Geneva has green-lighted ambitions geothermal power exploration programNovember 2, 2015
The Swiss canton’s utility company is seeking potential geothermal sources in 33 municipalities.
This new exploration program to look for possible geothermal power sources is part of the GEothermie 2020 project, a CHF 20 million ($20.2 million) project that the canton of Geneva’s utility company, Services Industriels de Geneva (SIG), launched last year to find sources of hot water naturally occurring under the ground, which could be extracted and used to provide heating or power electrical power generators.
Initial tests in 2014 found hot water in the Lake Geneva basin in limestone rock.
The Local reported that, according to SIG, its first tests conducted last year in a zone stretching eight kilometers between the municipalities of Chancy and Bernex, determined that hot water is not only available in the Lake Geneva basin in limestone rock, but that it is a mere 500 meters below ground, which is less deep than what was previously thought.
To detect where the area of hot water can be most readily accessed, sound waves are beamed into the earth. SIG claims that the exploration process will not have harmful effects on residents.
SIG has said that the potential for geothermal power in Switzerland is high.
Geneva estimates that over time it could cover two-thirds of its heating requirements via geothermal energy. SIG believes that developing this form of renewable power is a priority for developing Geneva’s energy independence and reducing its reliance on fossil fuels.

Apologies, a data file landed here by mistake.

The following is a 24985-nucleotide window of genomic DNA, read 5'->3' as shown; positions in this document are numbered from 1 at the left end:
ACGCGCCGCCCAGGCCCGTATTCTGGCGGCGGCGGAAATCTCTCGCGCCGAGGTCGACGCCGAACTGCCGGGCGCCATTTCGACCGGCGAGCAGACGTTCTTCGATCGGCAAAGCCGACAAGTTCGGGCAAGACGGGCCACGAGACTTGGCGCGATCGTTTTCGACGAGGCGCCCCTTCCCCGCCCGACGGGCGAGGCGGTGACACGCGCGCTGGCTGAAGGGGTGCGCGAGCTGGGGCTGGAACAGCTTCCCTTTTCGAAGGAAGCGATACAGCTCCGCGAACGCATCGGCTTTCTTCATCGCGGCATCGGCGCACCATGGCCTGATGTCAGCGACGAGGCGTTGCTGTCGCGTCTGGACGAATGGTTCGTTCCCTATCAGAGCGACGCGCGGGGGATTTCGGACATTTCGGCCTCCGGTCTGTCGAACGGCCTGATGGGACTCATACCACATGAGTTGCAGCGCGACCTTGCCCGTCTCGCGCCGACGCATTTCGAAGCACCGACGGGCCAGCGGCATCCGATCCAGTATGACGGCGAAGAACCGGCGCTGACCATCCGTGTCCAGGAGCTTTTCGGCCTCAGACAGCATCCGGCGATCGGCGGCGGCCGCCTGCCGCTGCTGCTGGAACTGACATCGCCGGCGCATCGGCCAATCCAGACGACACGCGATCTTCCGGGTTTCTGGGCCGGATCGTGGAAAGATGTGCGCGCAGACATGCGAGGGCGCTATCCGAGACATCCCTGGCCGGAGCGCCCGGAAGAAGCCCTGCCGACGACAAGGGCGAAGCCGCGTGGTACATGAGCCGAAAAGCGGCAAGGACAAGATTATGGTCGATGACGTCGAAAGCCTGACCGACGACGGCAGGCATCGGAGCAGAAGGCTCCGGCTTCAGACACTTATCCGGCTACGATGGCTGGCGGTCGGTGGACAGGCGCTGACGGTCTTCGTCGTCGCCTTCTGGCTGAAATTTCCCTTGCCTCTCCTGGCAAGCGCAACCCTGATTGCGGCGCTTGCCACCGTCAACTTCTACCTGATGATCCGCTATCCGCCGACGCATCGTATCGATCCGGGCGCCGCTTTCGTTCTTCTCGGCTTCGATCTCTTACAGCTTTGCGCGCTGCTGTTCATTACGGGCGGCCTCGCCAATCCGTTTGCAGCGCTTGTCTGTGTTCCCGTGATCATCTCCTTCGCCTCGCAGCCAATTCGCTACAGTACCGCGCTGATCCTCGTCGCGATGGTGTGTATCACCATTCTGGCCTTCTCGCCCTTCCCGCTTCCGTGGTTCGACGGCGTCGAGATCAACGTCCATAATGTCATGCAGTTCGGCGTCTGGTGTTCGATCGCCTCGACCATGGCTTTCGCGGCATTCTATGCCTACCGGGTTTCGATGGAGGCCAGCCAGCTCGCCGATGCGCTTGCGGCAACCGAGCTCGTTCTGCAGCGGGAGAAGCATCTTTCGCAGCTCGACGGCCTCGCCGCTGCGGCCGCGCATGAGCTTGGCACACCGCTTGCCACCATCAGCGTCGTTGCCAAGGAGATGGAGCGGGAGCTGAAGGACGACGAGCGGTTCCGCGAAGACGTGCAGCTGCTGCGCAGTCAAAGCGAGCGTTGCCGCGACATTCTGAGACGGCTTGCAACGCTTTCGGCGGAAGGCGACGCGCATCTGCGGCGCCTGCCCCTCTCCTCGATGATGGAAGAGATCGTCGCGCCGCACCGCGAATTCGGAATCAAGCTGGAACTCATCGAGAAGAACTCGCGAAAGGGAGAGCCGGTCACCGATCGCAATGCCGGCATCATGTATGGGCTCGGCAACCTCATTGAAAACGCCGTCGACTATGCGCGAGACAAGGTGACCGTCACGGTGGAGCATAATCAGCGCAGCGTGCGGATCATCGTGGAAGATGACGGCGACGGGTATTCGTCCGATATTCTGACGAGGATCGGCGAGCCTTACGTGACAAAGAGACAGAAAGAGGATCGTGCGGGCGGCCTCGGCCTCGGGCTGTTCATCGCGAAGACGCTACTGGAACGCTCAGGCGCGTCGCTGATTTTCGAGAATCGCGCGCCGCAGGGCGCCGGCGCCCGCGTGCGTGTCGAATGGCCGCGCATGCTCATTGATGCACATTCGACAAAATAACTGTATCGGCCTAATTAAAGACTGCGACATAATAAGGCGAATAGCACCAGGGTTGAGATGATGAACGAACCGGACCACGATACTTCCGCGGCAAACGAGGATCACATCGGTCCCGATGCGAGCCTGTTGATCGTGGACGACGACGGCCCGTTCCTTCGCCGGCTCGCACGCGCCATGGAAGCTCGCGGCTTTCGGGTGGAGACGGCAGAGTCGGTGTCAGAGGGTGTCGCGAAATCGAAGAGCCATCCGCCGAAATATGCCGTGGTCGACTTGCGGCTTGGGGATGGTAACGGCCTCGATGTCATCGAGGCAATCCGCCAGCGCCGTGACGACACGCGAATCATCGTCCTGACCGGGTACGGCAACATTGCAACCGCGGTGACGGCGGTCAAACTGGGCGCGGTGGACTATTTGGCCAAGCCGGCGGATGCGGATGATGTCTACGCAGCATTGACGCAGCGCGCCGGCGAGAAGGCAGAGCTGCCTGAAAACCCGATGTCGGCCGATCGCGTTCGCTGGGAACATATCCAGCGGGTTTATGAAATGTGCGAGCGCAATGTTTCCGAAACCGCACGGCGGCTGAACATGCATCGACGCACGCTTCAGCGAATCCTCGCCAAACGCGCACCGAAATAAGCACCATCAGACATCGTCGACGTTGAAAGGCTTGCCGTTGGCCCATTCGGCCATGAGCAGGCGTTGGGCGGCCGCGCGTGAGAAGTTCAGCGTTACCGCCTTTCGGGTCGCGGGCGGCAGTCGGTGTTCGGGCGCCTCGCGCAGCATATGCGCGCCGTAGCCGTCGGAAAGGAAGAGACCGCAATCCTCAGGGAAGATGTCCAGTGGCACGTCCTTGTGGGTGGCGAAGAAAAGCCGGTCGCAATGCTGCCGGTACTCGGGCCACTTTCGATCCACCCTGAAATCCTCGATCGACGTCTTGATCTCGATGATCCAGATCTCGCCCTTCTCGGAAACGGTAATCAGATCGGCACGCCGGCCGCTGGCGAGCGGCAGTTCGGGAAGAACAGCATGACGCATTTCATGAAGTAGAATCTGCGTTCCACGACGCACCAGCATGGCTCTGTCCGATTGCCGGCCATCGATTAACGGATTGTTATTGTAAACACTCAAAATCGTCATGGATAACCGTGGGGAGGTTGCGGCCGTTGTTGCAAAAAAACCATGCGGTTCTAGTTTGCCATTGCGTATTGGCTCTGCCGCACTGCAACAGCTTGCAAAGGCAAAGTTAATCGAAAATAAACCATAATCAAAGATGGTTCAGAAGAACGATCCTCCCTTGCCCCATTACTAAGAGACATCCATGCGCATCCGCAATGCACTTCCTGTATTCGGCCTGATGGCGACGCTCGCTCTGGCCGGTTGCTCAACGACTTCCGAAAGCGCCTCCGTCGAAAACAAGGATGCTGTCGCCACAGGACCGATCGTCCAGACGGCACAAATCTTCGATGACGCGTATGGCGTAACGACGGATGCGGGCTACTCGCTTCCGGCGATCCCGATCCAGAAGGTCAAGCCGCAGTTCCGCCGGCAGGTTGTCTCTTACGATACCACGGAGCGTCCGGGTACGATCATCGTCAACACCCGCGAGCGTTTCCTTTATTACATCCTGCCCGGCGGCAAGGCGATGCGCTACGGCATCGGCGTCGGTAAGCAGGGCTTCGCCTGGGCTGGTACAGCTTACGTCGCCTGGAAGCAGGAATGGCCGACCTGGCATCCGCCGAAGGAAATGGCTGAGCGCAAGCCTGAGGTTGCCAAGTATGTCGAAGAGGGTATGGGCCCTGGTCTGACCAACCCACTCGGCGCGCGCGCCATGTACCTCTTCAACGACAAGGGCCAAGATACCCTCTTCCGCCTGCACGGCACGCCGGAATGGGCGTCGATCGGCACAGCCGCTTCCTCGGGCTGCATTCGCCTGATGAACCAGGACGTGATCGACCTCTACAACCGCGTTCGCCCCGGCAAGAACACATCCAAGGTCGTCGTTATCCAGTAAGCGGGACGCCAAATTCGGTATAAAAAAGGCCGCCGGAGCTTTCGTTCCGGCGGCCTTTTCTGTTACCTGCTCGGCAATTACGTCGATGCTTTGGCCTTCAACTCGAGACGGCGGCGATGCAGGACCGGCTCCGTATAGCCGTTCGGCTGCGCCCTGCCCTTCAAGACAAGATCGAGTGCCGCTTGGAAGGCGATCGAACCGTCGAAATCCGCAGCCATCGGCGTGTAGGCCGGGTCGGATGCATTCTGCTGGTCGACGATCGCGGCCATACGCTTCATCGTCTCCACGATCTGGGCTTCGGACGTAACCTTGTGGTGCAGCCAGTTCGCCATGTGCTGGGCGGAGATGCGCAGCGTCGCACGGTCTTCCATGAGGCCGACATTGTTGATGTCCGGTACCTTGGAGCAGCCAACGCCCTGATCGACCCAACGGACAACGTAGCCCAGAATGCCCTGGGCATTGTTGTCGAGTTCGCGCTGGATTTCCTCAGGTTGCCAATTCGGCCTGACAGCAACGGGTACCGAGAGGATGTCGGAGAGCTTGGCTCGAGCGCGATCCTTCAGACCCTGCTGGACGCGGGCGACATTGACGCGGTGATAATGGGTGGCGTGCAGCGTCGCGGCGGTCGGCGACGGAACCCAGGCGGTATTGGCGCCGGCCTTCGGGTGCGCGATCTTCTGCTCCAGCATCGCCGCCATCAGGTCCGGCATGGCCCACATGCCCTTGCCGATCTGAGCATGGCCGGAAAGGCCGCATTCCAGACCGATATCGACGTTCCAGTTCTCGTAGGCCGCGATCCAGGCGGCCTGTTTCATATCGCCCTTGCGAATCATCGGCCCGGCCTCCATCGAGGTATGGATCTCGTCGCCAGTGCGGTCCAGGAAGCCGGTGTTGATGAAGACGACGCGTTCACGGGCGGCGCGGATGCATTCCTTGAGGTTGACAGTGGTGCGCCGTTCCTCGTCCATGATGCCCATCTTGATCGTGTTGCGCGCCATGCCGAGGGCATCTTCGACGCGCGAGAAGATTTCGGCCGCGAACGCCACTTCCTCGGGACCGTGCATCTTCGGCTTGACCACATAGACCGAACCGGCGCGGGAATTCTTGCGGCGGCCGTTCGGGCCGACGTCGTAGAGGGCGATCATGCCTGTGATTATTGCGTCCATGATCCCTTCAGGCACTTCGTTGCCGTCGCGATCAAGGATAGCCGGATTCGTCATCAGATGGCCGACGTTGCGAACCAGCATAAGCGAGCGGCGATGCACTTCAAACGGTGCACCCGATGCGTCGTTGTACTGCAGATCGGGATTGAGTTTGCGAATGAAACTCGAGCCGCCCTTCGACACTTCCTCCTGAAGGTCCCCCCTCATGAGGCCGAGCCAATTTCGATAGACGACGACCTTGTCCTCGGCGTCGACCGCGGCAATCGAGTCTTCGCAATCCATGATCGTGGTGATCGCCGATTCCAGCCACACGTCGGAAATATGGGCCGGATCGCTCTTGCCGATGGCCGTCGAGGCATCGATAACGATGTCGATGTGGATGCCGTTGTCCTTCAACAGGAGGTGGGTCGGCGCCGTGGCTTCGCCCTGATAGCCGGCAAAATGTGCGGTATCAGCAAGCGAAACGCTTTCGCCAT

However, while currently there are over 50,000 buildings (offices, hotels and residential homes) in Switzerland heated from geothermal, according to the Swiss Federal Office of Energy (SFOE), no electricity is presently generated using this renewable source.
On its website, SFOE explains that “One of the main obstacles to the development of this technology is the fact that very little is known as yet about the local conditions underground.”
Furthermore, while heat can be generated from geothermal at relatively low depths, the Centre For Hydrology and Geothermics at the University of Neuchâtel, says that to generate electricity from this renewable energy source in Switzerland, it would be necessary to dig very deep (5,000 meters). Two projects to build geothermal power plants in the country have already been abandoned due to drilling triggering tremors or raising concerns about earthquakes.
Through its newly launched project, SIG intends to seek out potential geothermal power sources in 33 municipalities. Although the majority of them reside in Geneva, eight of the municipalities to be explored are located in Geneva’s neighboring canton of Vaud. The project will continue through November and then recommence in 2016 with more targeted exploration.